WASHINGTON — When former president Richard Nixon abruptly fired Watergate special prosecutor Archibald Cox, assistant prosecutor Nick Akerman stuffed some of the evidence against Nixon in his clothes to prevent it from being destroyed.
"I hate to tell you exactly where I put it," laughed Akerman, who is now a partner for the international law firm Dorsey & Whitney.
With the continuing possibility that President Trump could fire special counsel Robert Mueller to thwart the Russia investigation, there is danger once again that key documents could be destroyed, veterans of special investigations warn. They are urging Congress to act quickly to help save crucial evidence before Mueller's team of prosecutors finds itself in the same predicament Akerman faced in 1973.
"Before that worst-case scenario occurs, this is the best time for the congressional committees to make sure that all of Mueller's documents, transcripts and other material goes to them if he is fired," said former senator Bob Graham, D-Fla., past chairman of the Senate Intelligence Committee and co-chairman of a joint Senate-House investigation into intelligence community activities before and after the 9/11 terrorist attacks.
There are three congressional committees — the Senate and House Intelligence committees and the Senate Judiciary Committee — investigating Russia's interference in last year's presidential election and possible collusion between the Trump campaign and Russian officials. Mueller is conducting a separate, criminal probe.
Leaders of any one of those committees could issue a subpoena at any time saying they want every document that Mueller's investigation has produced, said Andrew Wright, an associate professor at Savannah Law School in Georgia, former staff director of the House Oversight and Government Reform Committee, and former associate counsel to ex-president Barack Obama.
The Department of Justice would undoubtedly raise objections to the immediate enforcement of the subpoena because of Mueller's ongoing investigation, but the committee could then suspend its enforcement until Mueller's probe is done.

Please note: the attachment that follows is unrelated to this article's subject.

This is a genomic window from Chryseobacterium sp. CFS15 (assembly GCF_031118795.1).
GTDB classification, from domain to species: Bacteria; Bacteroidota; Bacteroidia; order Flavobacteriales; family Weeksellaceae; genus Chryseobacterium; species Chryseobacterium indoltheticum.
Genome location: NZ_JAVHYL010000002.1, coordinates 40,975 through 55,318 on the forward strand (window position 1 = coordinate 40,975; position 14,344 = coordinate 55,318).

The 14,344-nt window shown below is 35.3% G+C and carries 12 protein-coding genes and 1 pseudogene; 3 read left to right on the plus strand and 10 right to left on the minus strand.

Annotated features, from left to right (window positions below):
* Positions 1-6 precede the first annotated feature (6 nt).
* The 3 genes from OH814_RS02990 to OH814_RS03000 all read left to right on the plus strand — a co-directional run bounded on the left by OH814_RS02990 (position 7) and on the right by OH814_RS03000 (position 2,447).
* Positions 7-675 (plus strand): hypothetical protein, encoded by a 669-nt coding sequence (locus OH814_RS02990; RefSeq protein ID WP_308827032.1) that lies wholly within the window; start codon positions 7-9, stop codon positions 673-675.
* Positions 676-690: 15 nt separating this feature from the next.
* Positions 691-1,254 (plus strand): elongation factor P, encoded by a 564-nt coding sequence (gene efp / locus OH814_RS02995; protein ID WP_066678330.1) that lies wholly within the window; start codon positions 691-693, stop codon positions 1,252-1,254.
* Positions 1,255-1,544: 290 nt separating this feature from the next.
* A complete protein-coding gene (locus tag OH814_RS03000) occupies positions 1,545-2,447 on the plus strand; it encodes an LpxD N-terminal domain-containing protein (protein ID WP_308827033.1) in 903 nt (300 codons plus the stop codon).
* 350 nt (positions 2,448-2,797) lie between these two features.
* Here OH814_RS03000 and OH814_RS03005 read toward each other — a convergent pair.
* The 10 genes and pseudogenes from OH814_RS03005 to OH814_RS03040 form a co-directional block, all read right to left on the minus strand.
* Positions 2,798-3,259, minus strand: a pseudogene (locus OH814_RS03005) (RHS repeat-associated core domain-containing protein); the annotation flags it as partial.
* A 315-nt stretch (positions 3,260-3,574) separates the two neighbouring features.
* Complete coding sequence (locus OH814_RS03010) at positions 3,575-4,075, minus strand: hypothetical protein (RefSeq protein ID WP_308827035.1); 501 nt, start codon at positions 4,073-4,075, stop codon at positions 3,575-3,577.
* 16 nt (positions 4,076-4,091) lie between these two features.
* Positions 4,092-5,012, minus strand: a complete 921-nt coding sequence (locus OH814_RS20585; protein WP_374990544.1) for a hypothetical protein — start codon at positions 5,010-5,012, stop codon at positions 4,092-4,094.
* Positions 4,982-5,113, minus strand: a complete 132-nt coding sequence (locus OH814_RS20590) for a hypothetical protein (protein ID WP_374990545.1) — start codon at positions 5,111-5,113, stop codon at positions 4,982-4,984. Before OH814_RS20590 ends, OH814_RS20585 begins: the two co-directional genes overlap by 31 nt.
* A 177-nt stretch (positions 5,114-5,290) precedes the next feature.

"The more they (congressional committees) express the will now, the more the executive branch is on notice not to destroy the documents," Wright said. Destroying them could lead to obstruction-of-justice charges, he said.
For now, Congress appears to be focusing more on protecting Mueller himself.
Not reassured by Trump's statement in August that he doesn't plan to fire Mueller, senators have introduced two bipartisan bills to make it more difficult for the president to dismiss the special counsel.
One bill, sponsored by Sens. Thom Tillis, R-N.C., and Chris Coons, D-Del., would allow a special counsel who is fired to challenge that dismissal in federal court. A panel of judges would have to review the challenge within 14 days.
Another bill, by Sens. Lindsey Graham, R-S.C., and Cory Booker, D-N.J., would require a judicial review to remove a special counsel from office. The attorney general would have to petition a federal court and establish that there was a "good cause" for the firing, such as misconduct, incapacity or conflict of interest.
The Senate Judiciary Committee has scheduled a hearing on the bills for Tuesday.
Akerman said he would like to see Congress go further by passing legislation that would require a special counsel to report directly to a three-judge panel rather than to an attorney general, protecting the counsel from interference or retaliation by a hostile president.
The problem with legislative solutions is they take time and there is no guarantee they will pass a divided Congress or be signed into law by Trump, Wright said.
"The subpoena is probably the right tool at this point," he said.
Graham said the congressional committees involved in the Russia probe need to help themselves now by putting protocols in place to preserve Mueller's evidence and ensure they have access to it if he's gone.
"If Mueller is dispatched, it's all going to fall on their heads," the retired senator said. "They would essentially have to conduct a congressional criminal investigation."
Trump, who has blasted Mueller's investigation as "a witch hunt," may feel the need to go after the special counsel amid reports that Mueller could be trying to make a deal with former Trump campaign chairman Paul Manafort to provide the prosecution with evidence against the president, Akerman said.
"The vise is starting to get closer and closer to Trump," he said. "I think there is danger that he lashes out and fires Mueller."